284 Southern Historical Society Papers.
substance of one-half of the States into the lap of the other ; the supplies of the South to be intercepted by the receipt of customs, which would divert the profits of her industry into the pocket of the North.
VIRGINIA CAME FORWARD.
Nevertheless, when every right of property and every right of government was at stake, Virginia took counsel, not of her fears, but of her patriotic love for the Union, which she had done so much to enlarge; for which she had stripped herself of the whole northwest territory. She had given not principalities, but empires to the general government. What those who now condemned her had sacrificed for the Union was far less legible. Her voice was raised for peace. She pointed out that every practical issue which could possibly arise on the slavery question had been settled by the inexorable logic of events ; that Kansas had already prohibited slaves, and it might be added negroes ; that no territory north of Kansas could possibly be expected to do otherwise, but to allay apprehension she reiterated the proffer of the South to stipulate against admission on such terms. The relation to this subject of the territory south of Kansas was fixed by the compromise of 1850, and it was not the South which desired to disturb it. Virginia said to the North : " The only thing left open to possible agitation the South will stipulate in your favor. ' '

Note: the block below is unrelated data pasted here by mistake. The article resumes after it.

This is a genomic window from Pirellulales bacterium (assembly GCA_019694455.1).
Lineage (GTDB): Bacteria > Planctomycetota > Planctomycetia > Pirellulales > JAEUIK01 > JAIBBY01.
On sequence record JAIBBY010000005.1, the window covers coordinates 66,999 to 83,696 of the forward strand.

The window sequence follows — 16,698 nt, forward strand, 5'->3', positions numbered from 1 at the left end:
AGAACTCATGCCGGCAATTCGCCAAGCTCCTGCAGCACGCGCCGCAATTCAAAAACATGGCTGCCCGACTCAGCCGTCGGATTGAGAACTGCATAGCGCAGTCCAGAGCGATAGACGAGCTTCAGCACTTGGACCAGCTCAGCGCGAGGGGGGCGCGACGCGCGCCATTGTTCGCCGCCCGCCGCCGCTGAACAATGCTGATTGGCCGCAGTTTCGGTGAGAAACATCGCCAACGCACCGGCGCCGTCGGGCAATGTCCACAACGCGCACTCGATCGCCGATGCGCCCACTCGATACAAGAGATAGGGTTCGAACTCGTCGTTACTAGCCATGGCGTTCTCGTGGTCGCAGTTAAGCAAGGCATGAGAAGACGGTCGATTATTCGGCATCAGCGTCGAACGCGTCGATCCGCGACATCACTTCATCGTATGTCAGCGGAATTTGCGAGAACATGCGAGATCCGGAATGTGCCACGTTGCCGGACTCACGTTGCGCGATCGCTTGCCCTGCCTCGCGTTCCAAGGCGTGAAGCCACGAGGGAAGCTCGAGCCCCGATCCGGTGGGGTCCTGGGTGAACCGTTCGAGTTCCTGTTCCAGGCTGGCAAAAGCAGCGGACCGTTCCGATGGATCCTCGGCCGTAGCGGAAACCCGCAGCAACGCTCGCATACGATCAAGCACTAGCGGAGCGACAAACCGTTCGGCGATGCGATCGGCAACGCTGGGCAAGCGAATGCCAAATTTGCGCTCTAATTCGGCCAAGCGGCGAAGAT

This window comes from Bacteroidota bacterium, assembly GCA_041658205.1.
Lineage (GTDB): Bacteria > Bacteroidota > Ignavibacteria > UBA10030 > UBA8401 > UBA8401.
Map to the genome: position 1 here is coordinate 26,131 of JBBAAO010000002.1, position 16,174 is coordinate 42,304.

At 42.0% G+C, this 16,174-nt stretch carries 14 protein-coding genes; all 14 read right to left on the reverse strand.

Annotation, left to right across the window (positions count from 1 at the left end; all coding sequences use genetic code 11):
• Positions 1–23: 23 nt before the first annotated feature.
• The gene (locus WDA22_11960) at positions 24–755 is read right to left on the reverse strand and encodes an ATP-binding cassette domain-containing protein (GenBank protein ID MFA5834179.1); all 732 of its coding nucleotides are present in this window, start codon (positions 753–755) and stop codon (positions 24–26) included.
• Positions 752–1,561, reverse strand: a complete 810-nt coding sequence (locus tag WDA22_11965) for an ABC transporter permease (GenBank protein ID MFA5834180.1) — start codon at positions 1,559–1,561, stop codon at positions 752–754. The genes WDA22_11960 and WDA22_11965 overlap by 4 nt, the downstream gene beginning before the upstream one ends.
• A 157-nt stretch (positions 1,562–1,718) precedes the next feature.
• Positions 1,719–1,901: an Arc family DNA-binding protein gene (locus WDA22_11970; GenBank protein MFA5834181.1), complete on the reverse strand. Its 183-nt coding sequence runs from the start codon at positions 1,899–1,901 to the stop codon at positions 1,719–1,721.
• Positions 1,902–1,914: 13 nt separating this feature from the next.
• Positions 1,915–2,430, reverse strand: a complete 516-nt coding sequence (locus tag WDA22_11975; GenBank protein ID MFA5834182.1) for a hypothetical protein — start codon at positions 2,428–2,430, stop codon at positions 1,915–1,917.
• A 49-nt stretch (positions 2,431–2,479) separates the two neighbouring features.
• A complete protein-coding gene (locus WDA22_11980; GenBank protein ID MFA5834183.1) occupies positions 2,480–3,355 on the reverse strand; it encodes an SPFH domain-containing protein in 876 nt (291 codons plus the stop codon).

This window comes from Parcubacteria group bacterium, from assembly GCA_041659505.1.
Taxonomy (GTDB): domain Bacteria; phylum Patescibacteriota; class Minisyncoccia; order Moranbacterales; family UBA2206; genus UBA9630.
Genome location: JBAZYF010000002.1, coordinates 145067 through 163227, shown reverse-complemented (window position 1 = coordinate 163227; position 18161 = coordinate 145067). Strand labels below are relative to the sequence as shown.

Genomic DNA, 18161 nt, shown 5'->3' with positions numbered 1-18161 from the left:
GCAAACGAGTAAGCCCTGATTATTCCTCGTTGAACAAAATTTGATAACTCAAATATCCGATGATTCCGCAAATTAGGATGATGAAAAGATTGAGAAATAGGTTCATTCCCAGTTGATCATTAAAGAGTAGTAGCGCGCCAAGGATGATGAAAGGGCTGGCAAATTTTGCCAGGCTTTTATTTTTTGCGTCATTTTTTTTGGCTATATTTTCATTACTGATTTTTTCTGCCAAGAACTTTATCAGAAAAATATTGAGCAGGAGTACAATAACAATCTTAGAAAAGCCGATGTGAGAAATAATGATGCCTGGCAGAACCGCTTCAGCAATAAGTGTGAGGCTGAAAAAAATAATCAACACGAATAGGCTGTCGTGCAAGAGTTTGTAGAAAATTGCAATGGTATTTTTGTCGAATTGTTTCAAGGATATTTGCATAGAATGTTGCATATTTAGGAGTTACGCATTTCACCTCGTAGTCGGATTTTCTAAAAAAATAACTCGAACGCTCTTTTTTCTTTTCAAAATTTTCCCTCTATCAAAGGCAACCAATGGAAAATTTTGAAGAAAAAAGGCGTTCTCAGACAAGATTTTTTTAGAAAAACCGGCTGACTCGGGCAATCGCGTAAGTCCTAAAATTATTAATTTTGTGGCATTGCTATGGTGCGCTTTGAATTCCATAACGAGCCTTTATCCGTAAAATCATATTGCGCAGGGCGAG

The North claimed all the territories for their citizens and their institutions. The South was content to ask no more than the right of ingress into a part or one-half of the territories for her citizens and their property. The South said: "You blame us for effacing from the statute-book the dead letter of the Missouri compromise. Very well, then; we will restore that letter in form which you have so invariabty repudiated in fact. Lawless as we deem it, for the sake of the Union we will seek to make it lawful by consent; " and the offer was disdained. The answer to the Peace Conference was the fleet of war despatched to Charleston; the proclamation of the I5th of April, 1851, the transfer of the construction of the Constitution from the bench to the bayonet ; the silence of the laws by the arms of the United States. Not until the compact of the Constitution was shat- tered beyond the reach of surgery by the summons of the North to armed war against the South did Virginia declare that an order of things " outside the Constitution" was no compact for her.